One aspect that sets the Western Libraries music collection apart from other academic music collections in Canada is the wealth of its special collections. The rare and unique items held here attract inquiries and visits from around the world. The tales of their origins are as colourful and varied as the items in them. Take, for example, the Opera, Gustav Mahler-Alfred Rosé, and Dr. James L. Whitby and Dr. Margaret Whitby Music Collections.
In the 1970s, Western Libraries, with support from the Faculty of Music, the University, SSHRC and alumni, purchased 2 large lots of opera-related documents—early edition and manuscript scores, libretti, books, and letters—from English antiquarian music dealer Richard Macnutt. Included in this acquisition were seventeenth-century opera scores from the Toulouse-Philidor Collection, a collection with origins in the personal library of an illegitimate son of Louis XIV, Louis Alexandre de Bourbon, the Count of Toulouse. This was followed by the acquisition of 384 opera libretti in 1983. By 1988, Music Library director William Guthrie could claim Western to be “one of the six major centres in North America for the study of pre-1800 opera” (Guthrie, p. 6).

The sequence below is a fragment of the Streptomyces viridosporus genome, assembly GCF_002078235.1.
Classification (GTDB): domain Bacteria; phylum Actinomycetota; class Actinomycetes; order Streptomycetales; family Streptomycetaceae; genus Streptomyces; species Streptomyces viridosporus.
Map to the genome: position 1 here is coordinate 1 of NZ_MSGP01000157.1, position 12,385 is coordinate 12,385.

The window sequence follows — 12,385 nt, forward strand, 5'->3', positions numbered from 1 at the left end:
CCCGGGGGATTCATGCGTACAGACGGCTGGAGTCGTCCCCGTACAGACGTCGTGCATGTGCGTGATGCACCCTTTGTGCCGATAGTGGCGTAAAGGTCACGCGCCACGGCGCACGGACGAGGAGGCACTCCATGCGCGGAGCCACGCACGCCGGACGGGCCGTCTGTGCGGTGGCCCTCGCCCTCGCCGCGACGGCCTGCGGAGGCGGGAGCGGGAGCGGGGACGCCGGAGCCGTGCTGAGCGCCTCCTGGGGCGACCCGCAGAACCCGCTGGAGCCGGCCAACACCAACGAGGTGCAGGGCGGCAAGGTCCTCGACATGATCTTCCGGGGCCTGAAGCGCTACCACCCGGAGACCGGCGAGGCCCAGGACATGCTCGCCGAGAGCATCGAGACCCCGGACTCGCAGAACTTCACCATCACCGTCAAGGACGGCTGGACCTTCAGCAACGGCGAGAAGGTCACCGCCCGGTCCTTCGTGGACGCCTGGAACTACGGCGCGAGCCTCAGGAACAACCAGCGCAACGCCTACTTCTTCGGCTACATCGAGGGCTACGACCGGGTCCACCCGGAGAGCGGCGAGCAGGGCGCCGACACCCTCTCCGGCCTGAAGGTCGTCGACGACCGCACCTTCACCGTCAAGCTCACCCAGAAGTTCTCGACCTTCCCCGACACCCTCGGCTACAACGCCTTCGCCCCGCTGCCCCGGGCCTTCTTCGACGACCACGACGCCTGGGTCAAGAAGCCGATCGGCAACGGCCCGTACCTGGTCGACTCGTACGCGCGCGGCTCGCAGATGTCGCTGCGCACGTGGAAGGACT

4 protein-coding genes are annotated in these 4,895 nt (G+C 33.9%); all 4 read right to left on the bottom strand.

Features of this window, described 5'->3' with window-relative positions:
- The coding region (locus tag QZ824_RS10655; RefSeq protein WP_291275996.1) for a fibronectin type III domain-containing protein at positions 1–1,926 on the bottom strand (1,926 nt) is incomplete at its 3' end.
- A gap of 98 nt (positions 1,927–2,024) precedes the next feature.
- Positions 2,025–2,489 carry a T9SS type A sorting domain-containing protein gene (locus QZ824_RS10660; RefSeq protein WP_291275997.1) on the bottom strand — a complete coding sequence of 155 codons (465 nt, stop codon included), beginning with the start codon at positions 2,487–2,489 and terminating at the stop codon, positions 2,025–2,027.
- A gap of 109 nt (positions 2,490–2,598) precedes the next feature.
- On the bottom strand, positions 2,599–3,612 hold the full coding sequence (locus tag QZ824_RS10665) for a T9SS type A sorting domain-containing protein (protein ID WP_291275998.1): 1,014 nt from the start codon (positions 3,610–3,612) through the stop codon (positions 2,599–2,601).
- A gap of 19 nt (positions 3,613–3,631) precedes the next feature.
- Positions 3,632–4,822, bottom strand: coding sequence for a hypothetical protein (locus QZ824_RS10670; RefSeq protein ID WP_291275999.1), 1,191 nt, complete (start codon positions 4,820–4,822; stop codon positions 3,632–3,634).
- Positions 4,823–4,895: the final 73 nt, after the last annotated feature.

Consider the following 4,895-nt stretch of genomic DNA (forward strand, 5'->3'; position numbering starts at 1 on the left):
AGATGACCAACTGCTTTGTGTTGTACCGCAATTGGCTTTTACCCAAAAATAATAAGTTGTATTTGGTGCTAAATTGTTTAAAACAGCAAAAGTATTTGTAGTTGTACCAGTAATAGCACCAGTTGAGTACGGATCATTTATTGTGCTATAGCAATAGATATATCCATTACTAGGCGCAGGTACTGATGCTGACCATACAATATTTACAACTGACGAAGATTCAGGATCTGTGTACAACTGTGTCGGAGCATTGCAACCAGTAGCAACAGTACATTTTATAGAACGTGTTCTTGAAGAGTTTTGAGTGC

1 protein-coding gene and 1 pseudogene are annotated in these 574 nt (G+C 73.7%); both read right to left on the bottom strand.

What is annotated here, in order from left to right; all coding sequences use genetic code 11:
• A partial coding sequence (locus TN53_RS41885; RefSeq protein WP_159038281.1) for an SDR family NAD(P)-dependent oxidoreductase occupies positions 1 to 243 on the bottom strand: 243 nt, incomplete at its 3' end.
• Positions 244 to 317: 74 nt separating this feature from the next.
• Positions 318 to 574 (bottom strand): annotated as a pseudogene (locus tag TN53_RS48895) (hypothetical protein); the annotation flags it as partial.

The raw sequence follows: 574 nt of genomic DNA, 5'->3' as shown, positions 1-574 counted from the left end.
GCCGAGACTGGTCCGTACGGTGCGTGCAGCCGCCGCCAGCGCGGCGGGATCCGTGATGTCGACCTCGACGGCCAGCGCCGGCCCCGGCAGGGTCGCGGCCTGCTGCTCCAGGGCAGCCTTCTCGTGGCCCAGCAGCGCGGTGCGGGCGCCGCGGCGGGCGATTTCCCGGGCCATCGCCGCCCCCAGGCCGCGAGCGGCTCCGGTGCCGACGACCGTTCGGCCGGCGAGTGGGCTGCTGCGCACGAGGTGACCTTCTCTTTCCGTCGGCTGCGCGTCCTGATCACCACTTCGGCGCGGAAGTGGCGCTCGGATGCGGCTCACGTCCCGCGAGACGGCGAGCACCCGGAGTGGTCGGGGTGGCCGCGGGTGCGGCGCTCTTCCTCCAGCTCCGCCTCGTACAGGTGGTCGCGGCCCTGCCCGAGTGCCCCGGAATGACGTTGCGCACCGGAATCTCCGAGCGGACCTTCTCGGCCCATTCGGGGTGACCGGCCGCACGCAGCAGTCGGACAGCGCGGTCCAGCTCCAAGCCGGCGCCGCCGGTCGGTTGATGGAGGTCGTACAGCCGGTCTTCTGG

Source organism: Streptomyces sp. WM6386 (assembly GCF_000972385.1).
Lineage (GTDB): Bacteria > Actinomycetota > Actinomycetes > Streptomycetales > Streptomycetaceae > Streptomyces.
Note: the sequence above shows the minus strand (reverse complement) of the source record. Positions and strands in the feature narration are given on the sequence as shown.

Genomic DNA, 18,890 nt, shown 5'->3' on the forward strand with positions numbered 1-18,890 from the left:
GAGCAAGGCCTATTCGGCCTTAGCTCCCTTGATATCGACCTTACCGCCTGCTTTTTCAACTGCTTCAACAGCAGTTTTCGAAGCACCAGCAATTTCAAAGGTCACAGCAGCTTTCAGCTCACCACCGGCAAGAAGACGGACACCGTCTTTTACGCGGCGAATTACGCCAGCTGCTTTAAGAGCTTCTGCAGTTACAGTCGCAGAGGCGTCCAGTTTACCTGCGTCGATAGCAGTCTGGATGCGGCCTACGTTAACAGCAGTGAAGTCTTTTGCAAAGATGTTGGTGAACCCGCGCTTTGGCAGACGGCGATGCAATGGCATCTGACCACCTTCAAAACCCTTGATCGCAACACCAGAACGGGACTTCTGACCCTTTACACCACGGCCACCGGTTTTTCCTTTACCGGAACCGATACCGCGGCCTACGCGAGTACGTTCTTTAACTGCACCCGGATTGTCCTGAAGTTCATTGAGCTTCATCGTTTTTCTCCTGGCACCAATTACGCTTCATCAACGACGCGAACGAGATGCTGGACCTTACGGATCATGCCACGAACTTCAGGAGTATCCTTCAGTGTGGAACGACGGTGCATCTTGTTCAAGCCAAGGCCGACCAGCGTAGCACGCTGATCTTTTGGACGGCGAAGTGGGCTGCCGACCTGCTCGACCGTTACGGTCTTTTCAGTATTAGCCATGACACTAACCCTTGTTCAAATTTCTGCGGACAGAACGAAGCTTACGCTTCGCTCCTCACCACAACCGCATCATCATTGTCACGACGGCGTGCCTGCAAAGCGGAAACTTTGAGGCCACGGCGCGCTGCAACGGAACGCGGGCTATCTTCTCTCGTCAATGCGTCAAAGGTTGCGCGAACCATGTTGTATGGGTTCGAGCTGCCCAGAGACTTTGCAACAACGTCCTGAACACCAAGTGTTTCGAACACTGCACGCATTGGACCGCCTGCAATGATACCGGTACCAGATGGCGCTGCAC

Western Libraries’ acquisition of the Gustav Mahler-Alfred Rosé Collection was much more an accident of history. Rosé, who was the nephew of Mahler, the great post-Romantic composer and conductor, fled Vienna with his wife, Maria, in 1938. The couple settled first in the United States, then eventually moved to London in the late 1940s, when Alfred began to teach in the then-Conservatory of Music. With them came a treasure trove of family documents and heirlooms. Alfred, and later his widow, refused all invitations to return these cultural artefacts to Austria. Instead, they bequeathed them to Western, establishing the largest North American collection of documents related to the life and works of Gustav Mahler.
Understandably, the rich records of Mahler’s early years, including over 600 family letters and the earliest known manuscripts of the composer’s song and orchestral writing, attract worldwide attention. The Rosé Family history is intertwined with some of the most painful episodes in 20th-century European history. Alfred’s father, Arnold, was the longest-serving concertmaster with the Vienna Philharmonic. In the wave of anti-Jewish sentiment before the Second World War, he was forced to resign and, with his daughter, Alma, later escape to England. A professional violinist herself, Alma returned to Europe to make money by concertizing. The Nazi invasion trapped her in the Netherlands. When she tried to flee to neutral Switzerland, she was caught and sent to Auschwitz. Alma’s place in history is guaranteed by the dubious honour bestowed on her there: she was named leader of the Auschwitz Women’s Orchestra, a group that played for camp personnel and public functions including the arrival and sorting of prisoners. Alma died in captivity in 1944; her father died two years later in England.